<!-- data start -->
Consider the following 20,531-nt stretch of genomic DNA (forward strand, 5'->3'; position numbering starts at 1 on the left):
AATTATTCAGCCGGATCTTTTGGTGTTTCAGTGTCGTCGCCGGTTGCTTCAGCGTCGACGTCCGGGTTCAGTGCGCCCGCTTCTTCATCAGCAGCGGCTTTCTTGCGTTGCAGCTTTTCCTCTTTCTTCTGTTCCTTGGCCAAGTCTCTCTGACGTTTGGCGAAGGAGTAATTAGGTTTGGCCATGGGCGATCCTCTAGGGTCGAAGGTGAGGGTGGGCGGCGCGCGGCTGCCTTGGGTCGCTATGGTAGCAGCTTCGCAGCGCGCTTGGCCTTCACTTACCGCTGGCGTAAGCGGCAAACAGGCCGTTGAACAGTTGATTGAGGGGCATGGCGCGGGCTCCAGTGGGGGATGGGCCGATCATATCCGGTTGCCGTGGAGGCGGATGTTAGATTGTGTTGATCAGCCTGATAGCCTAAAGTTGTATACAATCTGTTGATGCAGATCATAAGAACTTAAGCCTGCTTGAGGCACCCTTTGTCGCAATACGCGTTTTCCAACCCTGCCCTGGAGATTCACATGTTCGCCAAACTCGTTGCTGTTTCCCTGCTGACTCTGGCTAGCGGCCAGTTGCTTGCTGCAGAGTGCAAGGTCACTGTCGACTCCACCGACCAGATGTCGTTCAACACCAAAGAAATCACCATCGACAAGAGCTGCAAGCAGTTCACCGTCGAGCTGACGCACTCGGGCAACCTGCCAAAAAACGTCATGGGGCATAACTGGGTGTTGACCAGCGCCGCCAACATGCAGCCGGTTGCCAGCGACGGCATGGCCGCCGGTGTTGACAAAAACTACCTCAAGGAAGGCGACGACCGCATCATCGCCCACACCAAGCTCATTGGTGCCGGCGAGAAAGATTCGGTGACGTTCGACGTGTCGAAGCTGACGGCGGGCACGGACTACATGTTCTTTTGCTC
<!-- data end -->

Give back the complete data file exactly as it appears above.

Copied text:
Consider the following 20,531-nt stretch of genomic DNA (forward strand, 5'->3'; position numbering starts at 1 on the left):
AATTATTCAGCCGGATCTTTTGGTGTTTCAGTGTCGTCGCCGGTTGCTTCAGCGTCGACGTCCGGGTTCAGTGCGCCCGCTTCTTCATCAGCAGCGGCTTTCTTGCGTTGCAGCTTTTCCTCTTTCTTCTGTTCCTTGGCCAAGTCTCTCTGACGTTTGGCGAAGGAGTAATTAGGTTTGGCCATGGGCGATCCTCTAGGGTCGAAGGTGAGGGTGGGCGGCGCGCGGCTGCCTTGGGTCGCTATGGTAGCAGCTTCGCAGCGCGCTTGGCCTTCACTTACCGCTGGCGTAAGCGGCAAACAGGCCGTTGAACAGTTGATTGAGGGGCATGGCGCGGGCTCCAGTGGGGGATGGGCCGATCATATCCGGTTGCCGTGGAGGCGGATGTTAGATTGTGTTGATCAGCCTGATAGCCTAAAGTTGTATACAATCTGTTGATGCAGATCATAAGAACTTAAGCCTGCTTGAGGCACCCTTTGTCGCAATACGCGTTTTCCAACCCTGCCCTGGAGATTCACATGTTCGCCAAACTCGTTGCTGTTTCCCTGCTGACTCTGGCTAGCGGCCAGTTGCTTGCTGCAGAGTGCAAGGTCACTGTCGACTCCACCGACCAGATGTCGTTCAACACCAAAGAAATCACCATCGACAAGAGCTGCAAGCAGTTCACCGTCGAGCTGACGCACTCGGGCAACCTGCCAAAAAACGTCATGGGGCATAACTGGGTGTTGACCAGCGCCGCCAACATGCAGCCGGTTGCCAGCGACGGCATGGCCGCCGGTGTTGACAAAAACTACCTCAAGGAAGGCGACGACCGCATCATCGCCCACACCAAGCTCATTGGTGCCGGCGAGAAAGATTCGGTGACGTTCGACGTGTCGAAGCTGACGGCGGGCACGGACTACATGTTCTTTTGCTC